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Chlor-Alkali | Membrane


NMT® Electrodes manufactures Membrane Cell Anodes for use in numerous types of membrane cell electrolysers worldwide. The term “electrolyser” refers to a cluster of individual cells and the arrangement is dependent on the manufacturer of the cells themselves.

 

Membrane cell electrolysers provide the world’s chlor-alkali and chemical manufacturers with membrane-grade chlorine gas (Cl2), sodium hydroxide (caustic soda) or potassium hydroxide (caustic potash) – depending on the brine composition used, and hydrogen gas. Cells that are operated under slightly positive pressure, allow the chlorine gas generated to be used (in conjunction with sodium hydroxide) to produce other products such as sodium hypochlorite (bleach), hydrochloric acid (HCl) and sodium chlorate.

 

The primary advantage of membrane cells over other cell types is how economical they are in terms of energy savings. They are also easy to build, easy to operate and easy to maintain.

 

NMT® Electrodes’ Membrane Cell Anodes are Titanium Grade ASTM B265 coated with a Mixed Metal Oxide coating (IrO2/Ta2O5) which are suitable for use in both Monopolar (when cells of an electrolyser are arranged electrically in parallel) and Bipolar (when the cells of an electrolyser are arranged electrically in series) cell designs. NMT® Electrodes’ Membrane Cell Anodes also exhibit durability, low and stable chlorine overvoltages and low levels of oxygen in the chlorine product.

 

 

Background on Membrane Cell

 

In a membrane cell, an ion-exchange membrane separates the anode and cathode compartments. The separator is generally a bi-layer membrane made of perfluorocarboxylic and perfluorosulfonic acid-based films that is slotted in between the anode and the cathode. The brine is fed to the anode compartment where chlorine is liberated at the anode, and the sodium ion migrates to the cathode compartment through the ion-exchange membrane. Unlike in diaphragm cells, only the sodium ions and some water migrate through the membrane. The unreacted sodium chloride and other inert ions remain in the anolyte (the portion of the electrolyte that is in the immediate vicinity of the anode that is changed in composition by the reactions that occur at the anode). Sodium hydroxide is fed to the cathode compartment, where sodium ions react with hydroxyl ions produced during the course of the hydrogen gas evolution from the water molecules. This forms caustic, which increases the concentration of caustic solution. The hydrogen gas, saturated with water, exits from the catholyte compartment. Only part of the caustic soda product is withdrawn from the cathode compartment. The remaining caustic is diluted and returned to the cathode compartment.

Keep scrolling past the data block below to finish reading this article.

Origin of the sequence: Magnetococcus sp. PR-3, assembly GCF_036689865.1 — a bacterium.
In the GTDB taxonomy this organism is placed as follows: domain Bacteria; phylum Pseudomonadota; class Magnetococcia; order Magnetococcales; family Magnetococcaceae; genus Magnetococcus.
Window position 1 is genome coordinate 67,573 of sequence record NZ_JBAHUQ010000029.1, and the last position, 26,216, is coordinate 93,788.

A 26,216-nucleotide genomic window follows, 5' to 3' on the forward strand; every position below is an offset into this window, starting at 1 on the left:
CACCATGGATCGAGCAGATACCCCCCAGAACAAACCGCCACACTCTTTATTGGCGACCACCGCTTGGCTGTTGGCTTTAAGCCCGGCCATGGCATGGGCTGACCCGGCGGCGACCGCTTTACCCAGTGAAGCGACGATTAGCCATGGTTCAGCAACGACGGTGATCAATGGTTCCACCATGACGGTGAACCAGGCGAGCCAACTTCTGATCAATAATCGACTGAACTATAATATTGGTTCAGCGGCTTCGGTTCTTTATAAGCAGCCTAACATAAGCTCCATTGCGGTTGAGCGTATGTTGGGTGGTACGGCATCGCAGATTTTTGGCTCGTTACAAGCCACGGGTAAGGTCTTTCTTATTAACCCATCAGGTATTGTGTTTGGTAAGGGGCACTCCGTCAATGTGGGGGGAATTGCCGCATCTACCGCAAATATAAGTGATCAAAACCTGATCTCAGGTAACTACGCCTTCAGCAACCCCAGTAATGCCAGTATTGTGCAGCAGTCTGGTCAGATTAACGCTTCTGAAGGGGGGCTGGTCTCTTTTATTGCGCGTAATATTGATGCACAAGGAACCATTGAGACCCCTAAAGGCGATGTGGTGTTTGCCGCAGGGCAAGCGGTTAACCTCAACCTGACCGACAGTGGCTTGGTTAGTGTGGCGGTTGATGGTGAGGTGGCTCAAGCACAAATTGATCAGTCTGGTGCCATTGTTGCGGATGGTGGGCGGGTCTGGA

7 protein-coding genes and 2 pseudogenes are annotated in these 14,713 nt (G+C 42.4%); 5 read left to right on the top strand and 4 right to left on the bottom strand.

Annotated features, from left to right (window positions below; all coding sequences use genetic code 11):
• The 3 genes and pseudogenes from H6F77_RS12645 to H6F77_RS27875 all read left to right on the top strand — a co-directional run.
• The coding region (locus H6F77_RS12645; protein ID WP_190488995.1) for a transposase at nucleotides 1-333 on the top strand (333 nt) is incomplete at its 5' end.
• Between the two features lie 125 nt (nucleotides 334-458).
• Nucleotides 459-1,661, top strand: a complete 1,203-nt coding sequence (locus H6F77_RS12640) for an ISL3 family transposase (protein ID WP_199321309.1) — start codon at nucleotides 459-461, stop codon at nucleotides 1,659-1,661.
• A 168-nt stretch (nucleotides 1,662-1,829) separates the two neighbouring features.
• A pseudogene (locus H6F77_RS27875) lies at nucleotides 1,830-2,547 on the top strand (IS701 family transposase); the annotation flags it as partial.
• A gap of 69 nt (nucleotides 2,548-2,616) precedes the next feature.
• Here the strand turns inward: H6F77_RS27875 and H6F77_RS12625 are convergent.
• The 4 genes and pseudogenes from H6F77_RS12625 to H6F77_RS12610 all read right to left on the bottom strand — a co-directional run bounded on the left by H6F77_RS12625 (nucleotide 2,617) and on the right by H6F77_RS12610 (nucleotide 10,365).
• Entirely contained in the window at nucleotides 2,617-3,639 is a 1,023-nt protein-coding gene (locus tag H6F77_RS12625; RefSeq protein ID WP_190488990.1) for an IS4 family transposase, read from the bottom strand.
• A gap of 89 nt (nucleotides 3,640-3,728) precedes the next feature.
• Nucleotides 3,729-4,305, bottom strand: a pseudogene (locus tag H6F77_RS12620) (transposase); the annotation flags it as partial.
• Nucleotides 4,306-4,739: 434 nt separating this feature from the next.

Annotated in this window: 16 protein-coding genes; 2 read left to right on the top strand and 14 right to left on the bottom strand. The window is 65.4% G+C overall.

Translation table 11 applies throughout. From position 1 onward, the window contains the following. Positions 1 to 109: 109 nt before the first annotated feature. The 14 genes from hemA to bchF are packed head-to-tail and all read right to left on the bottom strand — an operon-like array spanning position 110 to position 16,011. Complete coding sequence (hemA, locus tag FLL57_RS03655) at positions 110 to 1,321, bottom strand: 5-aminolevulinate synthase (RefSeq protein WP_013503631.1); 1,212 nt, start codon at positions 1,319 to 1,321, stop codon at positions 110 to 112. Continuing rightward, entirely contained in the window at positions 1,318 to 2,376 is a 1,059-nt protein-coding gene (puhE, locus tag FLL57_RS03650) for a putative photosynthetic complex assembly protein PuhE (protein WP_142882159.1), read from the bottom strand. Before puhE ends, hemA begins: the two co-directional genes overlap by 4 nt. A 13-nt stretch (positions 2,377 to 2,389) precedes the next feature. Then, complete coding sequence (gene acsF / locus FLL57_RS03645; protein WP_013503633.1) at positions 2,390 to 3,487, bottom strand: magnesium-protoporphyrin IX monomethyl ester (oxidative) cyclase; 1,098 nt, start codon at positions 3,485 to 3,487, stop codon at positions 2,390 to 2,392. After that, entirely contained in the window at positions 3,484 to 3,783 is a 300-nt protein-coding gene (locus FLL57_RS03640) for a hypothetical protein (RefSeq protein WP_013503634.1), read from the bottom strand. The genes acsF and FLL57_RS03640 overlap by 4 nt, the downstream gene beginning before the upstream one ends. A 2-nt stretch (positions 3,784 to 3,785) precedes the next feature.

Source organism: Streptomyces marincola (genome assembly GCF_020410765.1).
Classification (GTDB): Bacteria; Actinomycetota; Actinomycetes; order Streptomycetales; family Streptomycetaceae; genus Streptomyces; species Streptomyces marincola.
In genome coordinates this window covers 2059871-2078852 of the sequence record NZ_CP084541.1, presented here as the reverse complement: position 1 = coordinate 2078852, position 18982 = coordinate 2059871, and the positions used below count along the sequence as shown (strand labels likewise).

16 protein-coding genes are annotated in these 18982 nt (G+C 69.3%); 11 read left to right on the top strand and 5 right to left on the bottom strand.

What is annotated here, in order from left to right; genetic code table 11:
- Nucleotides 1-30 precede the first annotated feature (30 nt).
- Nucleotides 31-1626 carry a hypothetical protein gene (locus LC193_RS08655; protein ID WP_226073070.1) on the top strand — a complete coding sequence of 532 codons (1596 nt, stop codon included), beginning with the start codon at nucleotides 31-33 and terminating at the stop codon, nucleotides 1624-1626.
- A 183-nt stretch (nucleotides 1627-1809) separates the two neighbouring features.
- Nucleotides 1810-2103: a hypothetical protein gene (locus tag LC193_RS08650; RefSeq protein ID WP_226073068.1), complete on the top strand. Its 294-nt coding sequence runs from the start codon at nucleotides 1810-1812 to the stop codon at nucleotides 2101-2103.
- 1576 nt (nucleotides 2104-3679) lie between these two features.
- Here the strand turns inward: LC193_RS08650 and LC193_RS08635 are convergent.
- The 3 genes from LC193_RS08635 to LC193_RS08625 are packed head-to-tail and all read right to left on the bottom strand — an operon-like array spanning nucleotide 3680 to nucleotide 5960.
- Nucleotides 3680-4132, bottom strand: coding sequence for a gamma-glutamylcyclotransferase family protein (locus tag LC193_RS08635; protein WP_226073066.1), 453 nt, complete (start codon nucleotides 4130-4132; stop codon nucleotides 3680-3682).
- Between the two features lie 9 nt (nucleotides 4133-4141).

Both basic cell technologies, membrane cells and diaphragm cells, generate chlorine at the anode, and hydrogen together with sodium hydroxide in the cathode compartment. The difference that distinguishes between the technologies is the manner in which the anolyte and the catholyte are prevented from mixing. In a diaphragm cell separation is achieved by a separator, and in a membrane cell by an ion-exchange membrane.

 

 

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